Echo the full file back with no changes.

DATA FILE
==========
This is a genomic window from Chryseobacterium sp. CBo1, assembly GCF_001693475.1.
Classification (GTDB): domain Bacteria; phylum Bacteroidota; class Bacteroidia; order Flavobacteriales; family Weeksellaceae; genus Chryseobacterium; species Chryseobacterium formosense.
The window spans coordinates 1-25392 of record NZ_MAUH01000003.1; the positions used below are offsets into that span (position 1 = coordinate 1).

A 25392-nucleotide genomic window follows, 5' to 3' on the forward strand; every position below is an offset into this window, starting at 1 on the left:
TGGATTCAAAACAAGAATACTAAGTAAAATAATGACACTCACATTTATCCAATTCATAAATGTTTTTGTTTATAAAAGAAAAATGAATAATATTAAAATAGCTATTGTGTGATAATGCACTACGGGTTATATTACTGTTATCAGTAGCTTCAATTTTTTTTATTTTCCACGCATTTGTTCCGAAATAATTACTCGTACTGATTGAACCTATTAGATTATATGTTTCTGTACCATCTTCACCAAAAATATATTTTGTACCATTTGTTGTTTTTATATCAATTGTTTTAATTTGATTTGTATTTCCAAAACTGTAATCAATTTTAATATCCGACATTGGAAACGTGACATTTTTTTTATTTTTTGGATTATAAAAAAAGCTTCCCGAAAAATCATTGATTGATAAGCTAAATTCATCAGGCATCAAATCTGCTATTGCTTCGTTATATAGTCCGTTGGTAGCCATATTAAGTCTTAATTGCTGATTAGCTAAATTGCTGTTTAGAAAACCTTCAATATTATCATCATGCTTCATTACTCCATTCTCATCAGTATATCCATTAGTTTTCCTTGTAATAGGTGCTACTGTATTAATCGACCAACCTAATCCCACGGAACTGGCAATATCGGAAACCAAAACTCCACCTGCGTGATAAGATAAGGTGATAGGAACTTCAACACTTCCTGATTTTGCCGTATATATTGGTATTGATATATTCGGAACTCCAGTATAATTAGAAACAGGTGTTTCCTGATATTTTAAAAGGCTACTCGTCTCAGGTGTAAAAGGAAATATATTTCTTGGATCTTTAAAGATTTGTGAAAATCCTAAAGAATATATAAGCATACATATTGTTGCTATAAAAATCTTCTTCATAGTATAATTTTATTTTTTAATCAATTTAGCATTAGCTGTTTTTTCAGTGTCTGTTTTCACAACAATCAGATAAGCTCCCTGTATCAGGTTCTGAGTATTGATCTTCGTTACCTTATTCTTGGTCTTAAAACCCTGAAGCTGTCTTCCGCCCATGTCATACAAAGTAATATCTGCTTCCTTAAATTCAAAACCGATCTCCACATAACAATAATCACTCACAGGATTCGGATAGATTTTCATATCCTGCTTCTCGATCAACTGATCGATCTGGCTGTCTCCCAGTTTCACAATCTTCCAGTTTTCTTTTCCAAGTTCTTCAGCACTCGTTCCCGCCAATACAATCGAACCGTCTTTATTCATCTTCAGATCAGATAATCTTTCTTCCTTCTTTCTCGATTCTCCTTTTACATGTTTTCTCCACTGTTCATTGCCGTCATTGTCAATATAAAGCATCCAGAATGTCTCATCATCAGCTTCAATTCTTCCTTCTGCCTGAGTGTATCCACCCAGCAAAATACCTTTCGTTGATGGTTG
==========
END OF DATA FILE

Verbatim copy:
This is a genomic window from Chryseobacterium sp. CBo1, assembly GCF_001693475.1.
Classification (GTDB): domain Bacteria; phylum Bacteroidota; class Bacteroidia; order Flavobacteriales; family Weeksellaceae; genus Chryseobacterium; species Chryseobacterium formosense.
The window spans coordinates 1-25392 of record NZ_MAUH01000003.1; the positions used below are offsets into that span (position 1 = coordinate 1).

A 25392-nucleotide genomic window follows, 5' to 3' on the forward strand; every position below is an offset into this window, starting at 1 on the left:
TGGATTCAAAACAAGAATACTAAGTAAAATAATGACACTCACATTTATCCAATTCATAAATGTTTTTGTTTATAAAAGAAAAATGAATAATATTAAAATAGCTATTGTGTGATAATGCACTACGGGTTATATTACTGTTATCAGTAGCTTCAATTTTTTTTATTTTCCACGCATTTGTTCCGAAATAATTACTCGTACTGATTGAACCTATTAGATTATATGTTTCTGTACCATCTTCACCAAAAATATATTTTGTACCATTTGTTGTTTTTATATCAATTGTTTTAATTTGATTTGTATTTCCAAAACTGTAATCAATTTTAATATCCGACATTGGAAACGTGACATTTTTTTTATTTTTTGGATTATAAAAAAAGCTTCCCGAAAAATCATTGATTGATAAGCTAAATTCATCAGGCATCAAATCTGCTATTGCTTCGTTATATAGTCCGTTGGTAGCCATATTAAGTCTTAATTGCTGATTAGCTAAATTGCTGTTTAGAAAACCTTCAATATTATCATCATGCTTCATTACTCCATTCTCATCAGTATATCCATTAGTTTTCCTTGTAATAGGTGCTACTGTATTAATCGACCAACCTAATCCCACGGAACTGGCAATATCGGAAACCAAAACTCCACCTGCGTGATAAGATAAGGTGATAGGAACTTCAACACTTCCTGATTTTGCCGTATATATTGGTATTGATATATTCGGAACTCCAGTATAATTAGAAACAGGTGTTTCCTGATATTTTAAAAGGCTACTCGTCTCAGGTGTAAAAGGAAATATATTTCTTGGATCTTTAAAGATTTGTGAAAATCCTAAAGAATATATAAGCATACATATTGTTGCTATAAAAATCTTCTTCATAGTATAATTTTATTTTTTAATCAATTTAGCATTAGCTGTTTTTTCAGTGTCTGTTTTCACAACAATCAGATAAGCTCCCTGTATCAGGTTCTGAGTATTGATCTTCGTTACCTTATTCTTGGTCTTAAAACCCTGAAGCTGTCTTCCGCCCATGTCATACAAAGTAATATCTGCTTCCTTAAATTCAAAACCGATCTCCACATAACAATAATCACTCACAGGATTCGGATAGATTTTCATATCCTGCTTCTCGATCAACTGATCGATCTGGCTGTCTCCCAGTTTCACAATCTTCCAGTTTTCTTTTCCAAGTTCTTCAGCACTCGTTCCCGCCAATACAATCGAACCGTCTTTATTCATCTTCAGATCAGATAATCTTTCTTCCTTCTTTCTCGATTCTCCTTTTACATGTTTTCTCCACTGTTCATTGCCGTCATTGTCAATATAAAGCATCCAGAATGTCTCATCATCAGCTTCAATTCTTCCTTCTGCCTGAGTGTATCCACCCAGCAAAATACCTTTCGTTGATGGTTG